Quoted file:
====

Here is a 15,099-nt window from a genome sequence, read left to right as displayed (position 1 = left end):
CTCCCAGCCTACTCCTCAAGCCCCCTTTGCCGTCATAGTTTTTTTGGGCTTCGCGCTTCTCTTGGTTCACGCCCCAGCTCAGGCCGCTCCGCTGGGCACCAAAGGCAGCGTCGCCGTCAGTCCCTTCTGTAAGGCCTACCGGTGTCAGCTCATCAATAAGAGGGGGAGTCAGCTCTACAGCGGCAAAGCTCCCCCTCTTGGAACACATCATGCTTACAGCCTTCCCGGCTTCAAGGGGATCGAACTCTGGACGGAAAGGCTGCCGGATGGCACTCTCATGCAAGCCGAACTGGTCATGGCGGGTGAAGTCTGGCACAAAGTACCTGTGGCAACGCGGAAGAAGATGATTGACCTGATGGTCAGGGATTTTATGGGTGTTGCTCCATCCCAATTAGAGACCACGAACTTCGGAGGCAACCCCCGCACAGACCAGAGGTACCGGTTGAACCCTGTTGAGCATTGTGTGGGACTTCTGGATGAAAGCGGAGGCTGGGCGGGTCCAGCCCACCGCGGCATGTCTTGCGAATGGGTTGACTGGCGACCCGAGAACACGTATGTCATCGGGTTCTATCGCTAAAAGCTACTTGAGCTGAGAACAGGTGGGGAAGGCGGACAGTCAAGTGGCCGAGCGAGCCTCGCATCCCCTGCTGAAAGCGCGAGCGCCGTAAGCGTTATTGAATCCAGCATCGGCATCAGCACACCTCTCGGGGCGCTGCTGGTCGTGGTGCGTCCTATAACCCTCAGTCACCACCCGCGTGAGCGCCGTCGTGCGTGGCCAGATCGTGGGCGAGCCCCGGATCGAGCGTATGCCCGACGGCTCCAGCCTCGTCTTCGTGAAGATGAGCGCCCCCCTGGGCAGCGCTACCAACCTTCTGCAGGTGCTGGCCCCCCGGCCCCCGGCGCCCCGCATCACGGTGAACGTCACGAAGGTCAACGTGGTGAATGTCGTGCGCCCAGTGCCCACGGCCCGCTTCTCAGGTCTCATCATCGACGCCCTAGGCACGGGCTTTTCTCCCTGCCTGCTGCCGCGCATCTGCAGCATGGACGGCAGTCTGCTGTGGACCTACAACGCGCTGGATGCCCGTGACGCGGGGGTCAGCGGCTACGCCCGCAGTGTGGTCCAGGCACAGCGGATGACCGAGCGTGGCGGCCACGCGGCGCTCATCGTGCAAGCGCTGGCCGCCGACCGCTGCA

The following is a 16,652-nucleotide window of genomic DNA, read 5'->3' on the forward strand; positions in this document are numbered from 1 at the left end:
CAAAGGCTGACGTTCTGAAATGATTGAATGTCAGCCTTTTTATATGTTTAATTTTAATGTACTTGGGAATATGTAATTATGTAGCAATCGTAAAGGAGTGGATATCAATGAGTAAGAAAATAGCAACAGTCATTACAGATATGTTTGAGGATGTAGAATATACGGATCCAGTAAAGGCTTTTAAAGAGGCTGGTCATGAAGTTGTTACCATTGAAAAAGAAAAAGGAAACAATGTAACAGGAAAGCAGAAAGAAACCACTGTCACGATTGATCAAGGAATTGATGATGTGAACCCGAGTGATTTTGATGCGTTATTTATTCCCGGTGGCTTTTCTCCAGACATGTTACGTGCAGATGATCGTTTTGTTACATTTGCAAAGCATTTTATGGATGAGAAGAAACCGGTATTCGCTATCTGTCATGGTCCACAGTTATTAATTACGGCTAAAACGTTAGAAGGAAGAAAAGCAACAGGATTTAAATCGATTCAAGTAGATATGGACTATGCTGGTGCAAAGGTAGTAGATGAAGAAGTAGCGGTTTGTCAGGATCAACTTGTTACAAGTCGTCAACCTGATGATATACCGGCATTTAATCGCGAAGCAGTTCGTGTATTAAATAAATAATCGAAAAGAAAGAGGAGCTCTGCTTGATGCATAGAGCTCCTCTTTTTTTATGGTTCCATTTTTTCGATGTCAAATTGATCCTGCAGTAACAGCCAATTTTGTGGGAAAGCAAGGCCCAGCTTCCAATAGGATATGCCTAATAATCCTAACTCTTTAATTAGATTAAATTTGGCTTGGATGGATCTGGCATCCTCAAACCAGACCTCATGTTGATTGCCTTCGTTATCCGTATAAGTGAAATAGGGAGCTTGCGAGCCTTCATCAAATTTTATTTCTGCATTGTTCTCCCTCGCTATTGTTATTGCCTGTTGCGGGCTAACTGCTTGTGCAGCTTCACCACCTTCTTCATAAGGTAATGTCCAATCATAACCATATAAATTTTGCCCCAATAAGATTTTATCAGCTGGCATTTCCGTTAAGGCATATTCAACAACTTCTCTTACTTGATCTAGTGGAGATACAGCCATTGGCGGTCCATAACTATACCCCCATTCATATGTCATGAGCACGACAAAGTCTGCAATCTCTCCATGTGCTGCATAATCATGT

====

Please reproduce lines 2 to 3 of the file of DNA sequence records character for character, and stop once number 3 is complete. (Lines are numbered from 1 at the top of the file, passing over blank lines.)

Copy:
CTCCCAGCCTACTCCTCAAGCCCCCTTTGCCGTCATAGTTTTTTTGGGCTTCGCGCTTCTCTTGGTTCACGCCCCAGCTCAGGCCGCTCCGCTGGGCACCAAAGGCAGCGTCGCCGTCAGTCCCTTCTGTAAGGCCTACCGGTGTCAGCTCATCAATAAGAGGGGGAGTCAGCTCTACAGCGGCAAAGCTCCCCCTCTTGGAACACATCATGCTTACAGCCTTCCCGGCTTCAAGGGGATCGAACTCTGGACGGAAAGGCTGCCGGATGGCACTCTCATGCAAGCCGAACTGGTCATGGCGGGTGAAGTCTGGCACAAAGTACCTGTGGCAACGCGGAAGAAGATGATTGACCTGATGGTCAGGGATTTTATGGGTGTTGCTCCATCCCAATTAGAGACCACGAACTTCGGAGGCAACCCCCGCACAGACCAGAGGTACCGGTTGAACCCTGTTGAGCATTGTGTGGGACTTCTGGATGAAAGCGGAGGCTGGGCGGGTCCAGCCCACCGCGGCATGTCTTGCGAATGGGTTGACTGGCGACCCGAGAACACGTATGTCATCGGGTTCTATCGCTAAAAGCTACTTGAGCTGAGAACAGGTGGGGAAGGCGGACAGTCAAGTGGCCGAGCGAGCCTCGCATCCCCTGCTGAAAGCGCGAGCGCCGTAAGCGTTATTGAATCCAGCATCGGCATCAGCACACCTCTCGGGGCGCTGCTGGTCGTGGTGCGTCCTATAACCCTCAGTCACCACCCGCGTGAGCGCCGTCGTGCGTGGCCAGATCGTGGGCGAGCCCCGGATCGAGCGTATGCCCGACGGCTCCAGCCTCGTCTTCGTGAAGATGAGCGCCCCCCTGGGCAGCGCTACCAACCTTCTGCAGGTGCTGGCCCCCCGGCCCCCGGCGCCCCGCATCACGGTGAACGTCACGAAGGTCAACGTGGTGAATGTCGTGCGCCCAGTGCCCACGGCCCGCTTCTCAGGTCTCATCATCGACGCCCTAGGCACGGGCTTTTCTCCCTGCCTGCTGCCGCGCATCTGCAGCATGGACGGCAGTCTGCTGTGGACCTACAACGCGCTGGATGCCCGTGACGCGGGGGTCAGCGGCTACGCCCGCAGTGTGGTCCAGGCACAGCGGATGACCGAGCGTGGCGGCCACGCGGCGCTCATCGTGCAAGCGCTGGCCGCCGACCGCTGCA

The following is a 16,652-nucleotide window of genomic DNA, read 5'->3' on the forward strand; positions in this document are numbered from 1 at the left end: